Having a realistic perspective on purchase price is critically important when selling your business. For many business owners, attaching a dollar amount to your company is complicated and comes with some level of personal bias. After all, you’ve spent years building it from a fledgling start-up to a profitable enterprise, and you want to ensure you can enjoy a financially-secure retirement. But the decision to sell your business can create emotional blinders that obscure the reality of what your business is worth. Often business owners add some level of value for the blood, sweat and tears they put into the business, where a buyer is going to look at data (financial performance, IP, tangible assets, etc) to determine what it’s worth.
Business owners tell us all the time, “I need $XY million for my business so I can live comfortably in retirement after paying off company debt [in a cash-free, debt-free transaction].” We’ve even seen outside accountants quote a minimum sales price the owner requires based on their future retirement goals (and not the merits of the business).
While some business owners and CPAs think it makes sense to target a certain sales price for retirement purposes, this target might not align with reality. It’s the same way you can’t expect someone to pay $50,000 for your 10-year-old, 200,000-mile Toyota Camry because you have large medical bills.
So, how do you know how much your business is REALLY worth and how much you’ll have for retirement? There is no one-size-fits-all valuation for a business – even businesses within the same industry are often valued differently. Businesses generate different levels of revenue and profit. They have other characteristics that increase or decrease value – like quality of management team, level of customer concentration, and types of service/product being sold. M&A advisory firms, like Business Acquisition and Merger Associates, can give you a third-party view of your business so you understand how the market would value your company.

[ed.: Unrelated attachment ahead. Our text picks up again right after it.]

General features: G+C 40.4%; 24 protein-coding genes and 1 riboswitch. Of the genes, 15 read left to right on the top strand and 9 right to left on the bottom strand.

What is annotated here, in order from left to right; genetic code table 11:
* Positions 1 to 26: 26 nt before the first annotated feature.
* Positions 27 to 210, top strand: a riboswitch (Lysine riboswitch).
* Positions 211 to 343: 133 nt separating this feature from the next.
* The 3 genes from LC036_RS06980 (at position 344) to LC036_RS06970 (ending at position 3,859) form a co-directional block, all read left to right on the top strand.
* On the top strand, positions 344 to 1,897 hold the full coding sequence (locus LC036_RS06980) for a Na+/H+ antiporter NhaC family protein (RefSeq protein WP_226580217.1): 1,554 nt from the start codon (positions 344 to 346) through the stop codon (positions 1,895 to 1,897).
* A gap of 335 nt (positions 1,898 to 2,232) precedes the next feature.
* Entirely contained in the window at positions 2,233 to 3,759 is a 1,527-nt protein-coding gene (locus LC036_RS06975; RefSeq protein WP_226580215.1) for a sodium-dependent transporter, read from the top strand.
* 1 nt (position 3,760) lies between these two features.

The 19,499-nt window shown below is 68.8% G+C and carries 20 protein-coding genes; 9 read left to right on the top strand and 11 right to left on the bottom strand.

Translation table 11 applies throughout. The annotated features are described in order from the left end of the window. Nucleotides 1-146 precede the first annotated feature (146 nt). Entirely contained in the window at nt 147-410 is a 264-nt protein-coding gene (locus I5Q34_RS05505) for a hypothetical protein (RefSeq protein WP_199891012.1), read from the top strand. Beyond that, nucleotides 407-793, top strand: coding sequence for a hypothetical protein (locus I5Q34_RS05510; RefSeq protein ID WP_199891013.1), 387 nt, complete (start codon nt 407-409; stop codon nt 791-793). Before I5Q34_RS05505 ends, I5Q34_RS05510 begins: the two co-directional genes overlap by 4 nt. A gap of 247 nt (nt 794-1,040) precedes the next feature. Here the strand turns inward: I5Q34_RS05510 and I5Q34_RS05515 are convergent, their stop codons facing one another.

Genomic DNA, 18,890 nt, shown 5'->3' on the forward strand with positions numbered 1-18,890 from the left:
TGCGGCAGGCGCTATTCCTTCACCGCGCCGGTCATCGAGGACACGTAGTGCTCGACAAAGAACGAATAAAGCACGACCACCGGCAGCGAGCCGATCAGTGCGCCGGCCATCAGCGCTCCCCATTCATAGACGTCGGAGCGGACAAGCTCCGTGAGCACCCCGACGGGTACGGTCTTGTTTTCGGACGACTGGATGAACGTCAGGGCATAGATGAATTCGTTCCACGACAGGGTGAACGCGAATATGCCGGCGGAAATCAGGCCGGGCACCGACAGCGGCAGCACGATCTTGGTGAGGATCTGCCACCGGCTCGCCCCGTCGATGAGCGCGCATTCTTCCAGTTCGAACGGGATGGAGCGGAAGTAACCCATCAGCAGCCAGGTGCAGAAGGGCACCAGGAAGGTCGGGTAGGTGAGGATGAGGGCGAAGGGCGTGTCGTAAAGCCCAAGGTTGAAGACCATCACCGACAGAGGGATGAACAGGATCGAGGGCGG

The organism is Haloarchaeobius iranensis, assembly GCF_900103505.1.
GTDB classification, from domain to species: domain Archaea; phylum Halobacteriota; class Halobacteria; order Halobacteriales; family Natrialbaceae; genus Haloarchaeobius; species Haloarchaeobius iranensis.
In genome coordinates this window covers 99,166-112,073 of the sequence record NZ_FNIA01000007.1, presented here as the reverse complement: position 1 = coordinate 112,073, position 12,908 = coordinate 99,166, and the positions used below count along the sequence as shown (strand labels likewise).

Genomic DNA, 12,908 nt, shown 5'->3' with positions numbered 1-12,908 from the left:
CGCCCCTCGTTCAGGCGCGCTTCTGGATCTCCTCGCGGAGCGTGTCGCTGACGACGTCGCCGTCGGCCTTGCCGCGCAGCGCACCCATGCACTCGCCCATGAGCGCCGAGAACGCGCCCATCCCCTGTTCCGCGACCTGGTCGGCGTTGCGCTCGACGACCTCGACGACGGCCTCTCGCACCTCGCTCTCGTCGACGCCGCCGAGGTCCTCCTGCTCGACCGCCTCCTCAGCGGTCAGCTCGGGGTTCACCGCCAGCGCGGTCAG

Once you understand what buyers will pay for your business (and why), you can grow it to whatever level is necessary to achieve your target sales price, and thus your retirement goals. Dictating a price to the market that is above industry norms and is based on your personal opinion or retirement goals won’t lead to a successful sale.
Industry norms and market multiples often dictate what price you’ll get, but there are several other quantitative methods for business valuations commonly used by both buyers and advisors. Buyers will often consider more than one approach as they put together an offer for your business, and it’s helpful to understand these:
- Income-Based Approach. By assuming historical income and cash flow levels predict future profitability, this method determines valuation based on the expected cash flows of the business. Buyers calculate EBITDA (Earnings Before Interest, Taxes, Depreciation and Amortization) to compare companies on an apples-to-apples basis, and then apply a multiple to EBITDA to determine purchase price. Multiples vary based on industry, size, trends and a multitude of other factors.